- Credit to the private sector expanded in June, indicating a pick-up in demand and reversing a slowdown recorded in the three months to May.
- Private sector credit grew at an annualised rate of 7.7 percent compared to 6.8 percent in April.
- The growth is still below 2020’s average of 8.14 percent and below the CBK’s target of 8.5 percent at the end of June 2021.
Credit to the private sector expanded in June, indicating a pick-up in demand and reversing a slowdown recorded in the three months to May.
Private sector credit grew at an annualised rate of 7.7 percent compared to 6.8 percent in April. The growth is still below 2020’s average of 8.14 percent and below the CBK’s target of 8.5 percent at the end of June 2021.
The Central Bank of Kenya (CBK) has attributed the improvement in the last months to increasing economic activities and demand of the State-backed Credit Guarantee Scheme the government launched last October to cushion the small and medium enterprises (SMEs) from the impact of Covid-19.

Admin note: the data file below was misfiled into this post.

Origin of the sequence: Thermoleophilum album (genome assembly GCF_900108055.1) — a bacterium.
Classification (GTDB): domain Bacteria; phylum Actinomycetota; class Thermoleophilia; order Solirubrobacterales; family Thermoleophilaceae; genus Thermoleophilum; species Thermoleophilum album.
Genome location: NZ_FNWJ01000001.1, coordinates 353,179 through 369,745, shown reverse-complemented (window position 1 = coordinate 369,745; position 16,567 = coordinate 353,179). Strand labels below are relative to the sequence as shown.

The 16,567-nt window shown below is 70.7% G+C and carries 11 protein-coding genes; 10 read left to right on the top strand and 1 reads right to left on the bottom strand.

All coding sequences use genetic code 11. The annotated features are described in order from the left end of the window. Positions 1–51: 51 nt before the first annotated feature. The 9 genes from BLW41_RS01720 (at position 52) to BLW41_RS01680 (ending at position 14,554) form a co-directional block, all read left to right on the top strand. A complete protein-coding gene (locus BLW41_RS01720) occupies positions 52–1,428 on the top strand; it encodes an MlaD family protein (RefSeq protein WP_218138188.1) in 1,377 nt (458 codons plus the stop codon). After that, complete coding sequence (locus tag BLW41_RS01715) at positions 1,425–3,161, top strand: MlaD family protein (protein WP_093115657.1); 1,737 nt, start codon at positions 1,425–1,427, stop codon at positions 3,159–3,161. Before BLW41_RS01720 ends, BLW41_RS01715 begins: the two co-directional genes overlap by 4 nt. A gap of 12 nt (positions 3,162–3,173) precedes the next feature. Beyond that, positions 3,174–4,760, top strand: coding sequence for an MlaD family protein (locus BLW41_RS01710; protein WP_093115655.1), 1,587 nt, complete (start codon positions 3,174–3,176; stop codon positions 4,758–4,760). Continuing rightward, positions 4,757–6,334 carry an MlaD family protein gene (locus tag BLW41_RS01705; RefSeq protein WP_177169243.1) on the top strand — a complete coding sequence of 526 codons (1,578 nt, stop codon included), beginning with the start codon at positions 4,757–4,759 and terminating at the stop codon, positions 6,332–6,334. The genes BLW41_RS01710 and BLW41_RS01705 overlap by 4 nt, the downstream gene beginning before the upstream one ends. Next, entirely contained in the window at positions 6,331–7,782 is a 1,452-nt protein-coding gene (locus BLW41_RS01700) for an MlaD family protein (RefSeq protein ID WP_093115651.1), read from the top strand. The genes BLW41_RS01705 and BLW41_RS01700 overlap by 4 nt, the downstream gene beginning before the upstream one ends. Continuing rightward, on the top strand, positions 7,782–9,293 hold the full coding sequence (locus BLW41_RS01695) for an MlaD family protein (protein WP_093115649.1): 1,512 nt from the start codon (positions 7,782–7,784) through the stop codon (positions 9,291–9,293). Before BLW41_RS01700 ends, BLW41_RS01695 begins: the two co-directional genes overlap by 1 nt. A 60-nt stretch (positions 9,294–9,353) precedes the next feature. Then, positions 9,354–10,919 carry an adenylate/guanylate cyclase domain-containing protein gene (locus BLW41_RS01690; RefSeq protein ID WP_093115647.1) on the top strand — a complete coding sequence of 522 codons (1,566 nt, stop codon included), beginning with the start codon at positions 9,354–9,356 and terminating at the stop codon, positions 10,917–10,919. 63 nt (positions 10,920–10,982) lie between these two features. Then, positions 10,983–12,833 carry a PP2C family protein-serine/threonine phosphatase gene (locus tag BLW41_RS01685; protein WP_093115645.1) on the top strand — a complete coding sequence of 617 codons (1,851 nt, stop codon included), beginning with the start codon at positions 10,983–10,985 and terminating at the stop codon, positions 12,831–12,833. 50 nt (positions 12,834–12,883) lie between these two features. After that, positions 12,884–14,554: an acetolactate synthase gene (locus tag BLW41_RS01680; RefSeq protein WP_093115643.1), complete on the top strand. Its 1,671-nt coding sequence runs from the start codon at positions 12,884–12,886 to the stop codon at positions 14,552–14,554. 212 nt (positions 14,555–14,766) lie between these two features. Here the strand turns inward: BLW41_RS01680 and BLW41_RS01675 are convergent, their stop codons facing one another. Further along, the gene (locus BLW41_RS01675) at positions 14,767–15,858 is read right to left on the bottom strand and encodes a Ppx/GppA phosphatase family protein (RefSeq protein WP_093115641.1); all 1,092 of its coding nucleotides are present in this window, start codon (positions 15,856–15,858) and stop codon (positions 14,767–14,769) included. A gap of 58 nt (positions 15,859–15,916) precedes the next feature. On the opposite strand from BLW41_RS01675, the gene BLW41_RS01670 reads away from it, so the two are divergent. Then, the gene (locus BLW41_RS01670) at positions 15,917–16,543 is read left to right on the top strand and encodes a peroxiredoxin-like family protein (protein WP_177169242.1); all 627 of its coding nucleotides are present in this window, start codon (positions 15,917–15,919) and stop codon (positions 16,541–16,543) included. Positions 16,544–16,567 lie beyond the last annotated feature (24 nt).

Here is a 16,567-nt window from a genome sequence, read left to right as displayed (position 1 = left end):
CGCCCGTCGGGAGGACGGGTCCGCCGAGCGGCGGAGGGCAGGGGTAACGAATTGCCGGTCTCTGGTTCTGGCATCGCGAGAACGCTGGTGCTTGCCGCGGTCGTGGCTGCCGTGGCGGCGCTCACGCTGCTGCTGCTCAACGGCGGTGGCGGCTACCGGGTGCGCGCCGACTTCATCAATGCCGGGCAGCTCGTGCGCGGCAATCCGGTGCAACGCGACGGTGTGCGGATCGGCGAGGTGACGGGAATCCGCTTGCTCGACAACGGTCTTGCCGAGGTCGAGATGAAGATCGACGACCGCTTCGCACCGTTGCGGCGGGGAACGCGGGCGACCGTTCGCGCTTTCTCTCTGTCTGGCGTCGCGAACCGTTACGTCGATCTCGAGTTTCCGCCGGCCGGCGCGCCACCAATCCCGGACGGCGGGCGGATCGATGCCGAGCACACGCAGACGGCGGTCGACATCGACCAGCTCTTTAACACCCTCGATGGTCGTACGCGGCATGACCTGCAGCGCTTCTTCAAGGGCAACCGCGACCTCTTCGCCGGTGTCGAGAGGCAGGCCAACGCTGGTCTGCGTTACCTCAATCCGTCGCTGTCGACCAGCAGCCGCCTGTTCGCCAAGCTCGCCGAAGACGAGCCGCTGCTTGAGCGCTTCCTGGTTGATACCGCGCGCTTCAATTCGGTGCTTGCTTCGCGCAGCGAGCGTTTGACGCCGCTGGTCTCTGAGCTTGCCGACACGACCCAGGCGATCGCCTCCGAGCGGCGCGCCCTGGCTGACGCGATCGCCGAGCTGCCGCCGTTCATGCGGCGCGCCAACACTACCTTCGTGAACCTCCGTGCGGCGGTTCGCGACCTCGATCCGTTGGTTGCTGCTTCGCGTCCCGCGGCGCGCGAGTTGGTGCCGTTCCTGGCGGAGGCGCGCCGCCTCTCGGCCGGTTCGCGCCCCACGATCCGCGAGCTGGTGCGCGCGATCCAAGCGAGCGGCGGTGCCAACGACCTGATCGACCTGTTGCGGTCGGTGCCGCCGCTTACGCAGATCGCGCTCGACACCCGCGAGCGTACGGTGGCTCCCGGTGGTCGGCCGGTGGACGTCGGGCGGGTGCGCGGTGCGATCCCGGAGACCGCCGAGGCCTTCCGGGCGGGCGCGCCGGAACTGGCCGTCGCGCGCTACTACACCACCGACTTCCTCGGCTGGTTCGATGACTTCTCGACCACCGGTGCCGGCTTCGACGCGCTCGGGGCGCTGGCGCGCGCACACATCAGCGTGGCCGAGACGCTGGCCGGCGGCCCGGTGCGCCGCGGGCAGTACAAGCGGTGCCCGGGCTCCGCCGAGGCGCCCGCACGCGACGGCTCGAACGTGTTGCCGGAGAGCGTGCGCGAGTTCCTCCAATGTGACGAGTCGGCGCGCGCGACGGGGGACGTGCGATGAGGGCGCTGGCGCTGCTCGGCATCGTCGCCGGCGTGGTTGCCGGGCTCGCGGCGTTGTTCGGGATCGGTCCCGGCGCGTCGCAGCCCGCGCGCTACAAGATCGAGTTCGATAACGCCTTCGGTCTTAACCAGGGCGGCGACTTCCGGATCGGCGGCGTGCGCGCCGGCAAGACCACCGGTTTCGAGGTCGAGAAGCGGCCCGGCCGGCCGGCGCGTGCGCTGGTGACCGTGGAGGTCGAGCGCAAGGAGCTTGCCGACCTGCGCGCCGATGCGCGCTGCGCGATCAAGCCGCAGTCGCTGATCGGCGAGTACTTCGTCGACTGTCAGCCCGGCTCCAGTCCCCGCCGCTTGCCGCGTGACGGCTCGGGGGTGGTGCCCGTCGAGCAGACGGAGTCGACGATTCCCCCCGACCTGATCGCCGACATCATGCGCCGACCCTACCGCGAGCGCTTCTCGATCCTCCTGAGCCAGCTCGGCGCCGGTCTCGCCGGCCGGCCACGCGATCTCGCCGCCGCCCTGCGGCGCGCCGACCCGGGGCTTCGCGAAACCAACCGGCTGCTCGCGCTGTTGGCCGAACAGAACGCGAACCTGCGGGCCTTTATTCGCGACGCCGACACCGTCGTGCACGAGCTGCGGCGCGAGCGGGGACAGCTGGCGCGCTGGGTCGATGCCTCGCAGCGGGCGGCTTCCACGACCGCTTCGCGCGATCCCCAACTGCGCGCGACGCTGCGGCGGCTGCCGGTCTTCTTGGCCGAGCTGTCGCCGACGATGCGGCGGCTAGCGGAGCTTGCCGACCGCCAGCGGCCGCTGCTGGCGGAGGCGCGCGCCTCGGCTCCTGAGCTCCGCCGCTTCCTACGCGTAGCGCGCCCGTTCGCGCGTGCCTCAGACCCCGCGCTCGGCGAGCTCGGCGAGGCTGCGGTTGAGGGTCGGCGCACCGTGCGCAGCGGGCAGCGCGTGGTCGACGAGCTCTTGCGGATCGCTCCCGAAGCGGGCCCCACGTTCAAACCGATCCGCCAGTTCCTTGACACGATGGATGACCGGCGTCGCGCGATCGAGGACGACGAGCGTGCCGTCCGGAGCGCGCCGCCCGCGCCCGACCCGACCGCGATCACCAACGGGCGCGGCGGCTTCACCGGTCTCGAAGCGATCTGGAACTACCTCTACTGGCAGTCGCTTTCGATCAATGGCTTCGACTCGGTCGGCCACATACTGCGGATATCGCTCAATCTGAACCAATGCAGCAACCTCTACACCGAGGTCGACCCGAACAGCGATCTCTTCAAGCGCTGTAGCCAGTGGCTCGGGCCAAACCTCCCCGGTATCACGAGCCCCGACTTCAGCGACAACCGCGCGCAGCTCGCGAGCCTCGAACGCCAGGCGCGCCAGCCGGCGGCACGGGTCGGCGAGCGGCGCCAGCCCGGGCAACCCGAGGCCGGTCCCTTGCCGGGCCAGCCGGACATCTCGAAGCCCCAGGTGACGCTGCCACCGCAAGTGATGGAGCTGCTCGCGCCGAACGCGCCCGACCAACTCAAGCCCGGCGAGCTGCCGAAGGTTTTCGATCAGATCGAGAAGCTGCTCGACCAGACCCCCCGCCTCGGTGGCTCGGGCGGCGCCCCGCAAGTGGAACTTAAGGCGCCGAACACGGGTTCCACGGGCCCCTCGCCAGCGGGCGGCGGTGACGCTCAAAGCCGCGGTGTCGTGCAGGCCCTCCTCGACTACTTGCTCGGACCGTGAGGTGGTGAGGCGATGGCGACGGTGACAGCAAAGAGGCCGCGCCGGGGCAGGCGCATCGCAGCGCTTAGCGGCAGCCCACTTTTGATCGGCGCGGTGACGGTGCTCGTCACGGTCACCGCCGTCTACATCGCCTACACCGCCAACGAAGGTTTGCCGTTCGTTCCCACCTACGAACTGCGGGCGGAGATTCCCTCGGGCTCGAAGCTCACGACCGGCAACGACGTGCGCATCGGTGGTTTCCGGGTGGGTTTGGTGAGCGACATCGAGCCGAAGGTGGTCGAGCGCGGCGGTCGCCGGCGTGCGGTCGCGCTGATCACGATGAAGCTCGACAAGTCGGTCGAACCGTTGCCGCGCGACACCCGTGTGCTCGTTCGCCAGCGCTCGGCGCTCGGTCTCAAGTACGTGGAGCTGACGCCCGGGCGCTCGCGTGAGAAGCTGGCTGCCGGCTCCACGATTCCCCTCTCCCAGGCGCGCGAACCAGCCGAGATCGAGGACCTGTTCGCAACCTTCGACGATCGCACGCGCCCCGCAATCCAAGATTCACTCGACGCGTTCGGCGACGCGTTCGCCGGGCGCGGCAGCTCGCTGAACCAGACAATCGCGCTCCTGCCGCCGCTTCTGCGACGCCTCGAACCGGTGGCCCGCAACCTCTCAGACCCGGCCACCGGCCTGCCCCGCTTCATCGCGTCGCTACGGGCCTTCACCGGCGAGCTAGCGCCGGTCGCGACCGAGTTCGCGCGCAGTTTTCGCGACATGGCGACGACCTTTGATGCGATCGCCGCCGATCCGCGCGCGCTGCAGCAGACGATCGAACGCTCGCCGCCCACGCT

The highest growth was recorded in sectors such as manufacturing at 8.1 percent year-on-year credit growth, transport and communications at 11.8 percent and consumer durables (23.4 percent).
Lending to the sectors increased by Sh32.2 billion, Sh28.7 billion and Sh59.3 billion over the year.
“The number of loan applications picked up in June, reflecting improved demand with increased economic activities.
“Progress was noted with regard to lending under the Credit Guarantee Scheme,” said CBK.
The scheme was allocated Sh12 billion in the current financial year. The government covers up to 25 percent of the loan capped at Sh5 million disbursed through seven banks.
Commercial banks expect increased credit extension this year pegged on recovery in economic activity in key sectors such as manufacturing, transport and trade, according to CBK’s market perception report
This was attributed to the easing of Covid-19 restrictions, the continued rollout of vaccinations, and expectations of lower credit risk as business operations improved.
However, the risk of a rise in inflation due to rising oil prices and higher taxes is expected to push the cost of living upwards and reduce the disposable income and, consequently, the ability to service loans.
Analysts have also said the increased domestic borrowing target by the government in the current fiscal year may crowd out the private sector saying the “outlook remains bumpy”.
“The guidance from the apex bank regarding approval of banks’ risk-based pricing models has been open-ended, and that being the case, we expect cautiousness in credit mediation to the private sector,” Genghis Capital said in their Weekly Strategy note.